He choked out his words in anger, emphasizing each one. “Fairy tales mean nothing to me. Stories have never saved anyone. Time moves forward, and you have to decide: Do you want it to move on without you? Think of the future of your kingdom. Think of Amrita’s future,” he said, and he pointed his hand at me, a gesture that made me shrink in my chair. “Right now, you have a choice. What happened to this Land of Trees of yours—that’s just the nature of the world. One can’t resist the world forever. And if you resist now, you won’t have the choice later.”

The Library of Fates, by Aditi Khorana

Amrita is the crown princess of Shalingar, an idyllic and peaceful kingdom ruled by her father. She’s grown up happy and loved, wanting for nothing—though she does long to see the larger world someday, and she would have liked to have known her mother. When Sikander, the Emperor of a powerful and violent regime—and an old school friend of her father’s—offers to take her hand in marriage, she and her father agree to the betrothal for the sake of their kingdom.

But when Sikander arrives in Shalingar, when she finally meets him in person… she knows that she can’t go through with it. He’s hateful and cruel and dishonorable. He enslaves people by the thousand, believes in the subjugation of women, and will take any action to enrich himself no matter what he destroys or whom he hurts.

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Marrying him won’t protect her people.

So she runs.

The Library of Fates is full of vibrant, gorgeous imagery—descriptions that provide a multi-sensory experience of sight and sound and smell and taste and color and texture—and once it gets going, it’s a fast-paced journey. Given her upbringing and background, Amrita’s reluctance to head out on that journey is entirely understandable, and seeing her come into her own—as well as make mistakes and then take responsibility for the fallout—over the course of that journey is emotionally satisfying.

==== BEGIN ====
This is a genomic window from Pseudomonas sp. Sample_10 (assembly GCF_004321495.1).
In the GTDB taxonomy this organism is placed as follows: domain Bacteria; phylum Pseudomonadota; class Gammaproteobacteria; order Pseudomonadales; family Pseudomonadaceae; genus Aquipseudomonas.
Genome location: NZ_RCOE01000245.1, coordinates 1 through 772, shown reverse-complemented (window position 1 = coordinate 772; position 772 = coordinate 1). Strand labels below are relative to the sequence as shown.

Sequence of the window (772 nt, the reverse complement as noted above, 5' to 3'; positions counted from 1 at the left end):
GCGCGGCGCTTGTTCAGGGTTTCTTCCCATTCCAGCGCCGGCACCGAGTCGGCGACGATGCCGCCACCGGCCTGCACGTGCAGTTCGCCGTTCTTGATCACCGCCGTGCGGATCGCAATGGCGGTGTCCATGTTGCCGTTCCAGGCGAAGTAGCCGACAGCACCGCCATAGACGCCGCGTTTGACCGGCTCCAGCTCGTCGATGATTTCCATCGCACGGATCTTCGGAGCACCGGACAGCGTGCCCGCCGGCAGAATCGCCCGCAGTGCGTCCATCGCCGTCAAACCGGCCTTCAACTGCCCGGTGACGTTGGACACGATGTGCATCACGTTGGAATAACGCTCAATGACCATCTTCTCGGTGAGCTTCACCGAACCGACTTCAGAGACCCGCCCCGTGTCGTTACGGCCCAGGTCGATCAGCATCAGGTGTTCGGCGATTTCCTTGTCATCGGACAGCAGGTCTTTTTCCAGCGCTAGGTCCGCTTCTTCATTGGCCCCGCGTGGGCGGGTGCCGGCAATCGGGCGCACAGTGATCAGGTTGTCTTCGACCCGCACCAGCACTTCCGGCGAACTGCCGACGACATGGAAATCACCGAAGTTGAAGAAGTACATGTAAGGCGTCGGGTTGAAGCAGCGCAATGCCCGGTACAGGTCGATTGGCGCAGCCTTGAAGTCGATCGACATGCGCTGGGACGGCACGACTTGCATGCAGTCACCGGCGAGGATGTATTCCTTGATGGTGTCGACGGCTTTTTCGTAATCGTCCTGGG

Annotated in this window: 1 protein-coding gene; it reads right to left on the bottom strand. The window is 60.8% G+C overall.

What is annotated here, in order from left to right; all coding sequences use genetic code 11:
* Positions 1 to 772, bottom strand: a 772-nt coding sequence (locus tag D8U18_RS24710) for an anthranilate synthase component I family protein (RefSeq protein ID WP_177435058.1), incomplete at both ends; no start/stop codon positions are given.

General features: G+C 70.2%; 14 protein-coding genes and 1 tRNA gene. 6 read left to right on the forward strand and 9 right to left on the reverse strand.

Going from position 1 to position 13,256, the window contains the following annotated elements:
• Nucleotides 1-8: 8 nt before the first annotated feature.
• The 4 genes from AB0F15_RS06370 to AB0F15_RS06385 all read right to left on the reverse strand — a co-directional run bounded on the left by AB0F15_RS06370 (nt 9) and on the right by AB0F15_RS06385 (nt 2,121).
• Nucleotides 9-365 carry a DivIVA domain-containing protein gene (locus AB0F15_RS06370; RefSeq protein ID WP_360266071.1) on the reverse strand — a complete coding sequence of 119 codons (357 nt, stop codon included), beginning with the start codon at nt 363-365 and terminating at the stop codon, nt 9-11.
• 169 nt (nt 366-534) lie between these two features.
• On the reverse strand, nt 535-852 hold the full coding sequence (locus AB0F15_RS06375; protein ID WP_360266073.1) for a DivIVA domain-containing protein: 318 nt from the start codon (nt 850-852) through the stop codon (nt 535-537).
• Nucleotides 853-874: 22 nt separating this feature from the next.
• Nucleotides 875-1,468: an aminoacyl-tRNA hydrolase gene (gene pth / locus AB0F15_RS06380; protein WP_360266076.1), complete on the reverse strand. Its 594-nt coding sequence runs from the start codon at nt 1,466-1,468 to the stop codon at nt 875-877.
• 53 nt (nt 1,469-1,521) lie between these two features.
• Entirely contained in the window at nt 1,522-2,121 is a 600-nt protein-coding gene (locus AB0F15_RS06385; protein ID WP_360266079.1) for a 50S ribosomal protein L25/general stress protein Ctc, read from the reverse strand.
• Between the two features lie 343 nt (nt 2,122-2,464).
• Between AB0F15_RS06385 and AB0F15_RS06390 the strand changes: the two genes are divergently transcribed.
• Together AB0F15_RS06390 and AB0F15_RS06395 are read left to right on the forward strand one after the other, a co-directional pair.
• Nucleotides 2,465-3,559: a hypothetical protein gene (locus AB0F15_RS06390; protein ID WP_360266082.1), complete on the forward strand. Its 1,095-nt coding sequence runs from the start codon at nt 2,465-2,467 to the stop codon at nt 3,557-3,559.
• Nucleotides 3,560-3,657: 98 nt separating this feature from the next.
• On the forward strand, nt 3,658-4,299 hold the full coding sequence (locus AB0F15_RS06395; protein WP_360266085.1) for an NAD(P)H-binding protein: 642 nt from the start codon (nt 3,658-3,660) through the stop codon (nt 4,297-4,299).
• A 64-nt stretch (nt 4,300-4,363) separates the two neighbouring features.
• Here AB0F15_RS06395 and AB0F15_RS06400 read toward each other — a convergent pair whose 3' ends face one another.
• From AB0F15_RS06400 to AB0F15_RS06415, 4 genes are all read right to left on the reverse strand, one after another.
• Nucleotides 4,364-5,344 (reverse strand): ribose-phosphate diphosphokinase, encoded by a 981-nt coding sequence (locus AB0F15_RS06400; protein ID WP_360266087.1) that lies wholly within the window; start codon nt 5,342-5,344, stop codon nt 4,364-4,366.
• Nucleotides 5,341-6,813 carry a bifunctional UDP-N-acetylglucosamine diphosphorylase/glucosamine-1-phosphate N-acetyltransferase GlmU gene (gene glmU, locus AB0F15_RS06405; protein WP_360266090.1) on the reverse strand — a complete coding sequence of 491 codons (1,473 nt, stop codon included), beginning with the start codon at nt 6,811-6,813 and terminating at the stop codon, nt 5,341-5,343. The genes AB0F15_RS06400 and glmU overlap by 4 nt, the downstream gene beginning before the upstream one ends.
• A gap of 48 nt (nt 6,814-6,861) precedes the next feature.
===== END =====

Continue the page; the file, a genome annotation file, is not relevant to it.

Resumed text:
It’s rough in spots—especially the expository dialogue and the moments in which one scene or subject shifts and transitions to another—but it’s such a quick read that it’s pretty easy to skate past the uneven spots. As much as I love finding stand-alone fantasy novels, this is one of those rare cases in which I think the story and the world would have been better served up in two or even three installments—that would have allowed readers to fully immerse themselves in this world, rather than just dipping a toe in.

It’s a hopeful book that engages with thoughts and questions about fate, responsibility, forgiveness, redemption, social justice, and identity, and it’ll make for some really intense, meaty conversation on all of those fronts. And part of that conversation will likely center on the resolution of the major arc of the story—so if you’d like to avoid spoilers, I’d advise skipping the next paragraph.

Basically, Sikander’s problem boils down to this: he was in love with Amrita’s mother, but she didn’t pick him. She picked Amrita’s father. And so Sikander turned into a murderous despot. Amrita solves this problem by going back in time to before he was horrible and explaining it all to her future mother… so her mother sacrifices her own happiness in order to keep it from happening. These two women save the world by giving a toolbox manchild what he wants—which is, again, Amrita’s mother—and that, as a solution, doesn’t sit well, especially when we consider the real-world prevalence of men committing acts of violence when women have the nerve to not want to date them. In terms of the personalities involved, and in terms of the themes of sacrifice and responsibility, it makes sense that Amrita and her mother would make that choice—and it especially makes sense given Amrita’s mother’s passion for social justice—but it still reinforces a narrative that, for me at any rate, is stomach-turning.

As always, though, I’m just one reader with one perspective and one opinion—and regardless, all of that will make for some seriously excellent conversation.

I’ll be picking up Khorana’s previous book for sure.

In addition to running a library in rural Maine, Leila Roy blogs at Bookshelves of Doom and The Backlist, is currently serving on the Amelia Bloomer Project committee, is a contributor at Book Riot, hangs out on Twitter a lot—possibly too much—and watches a shocking amount of television. Her cat is a murderer.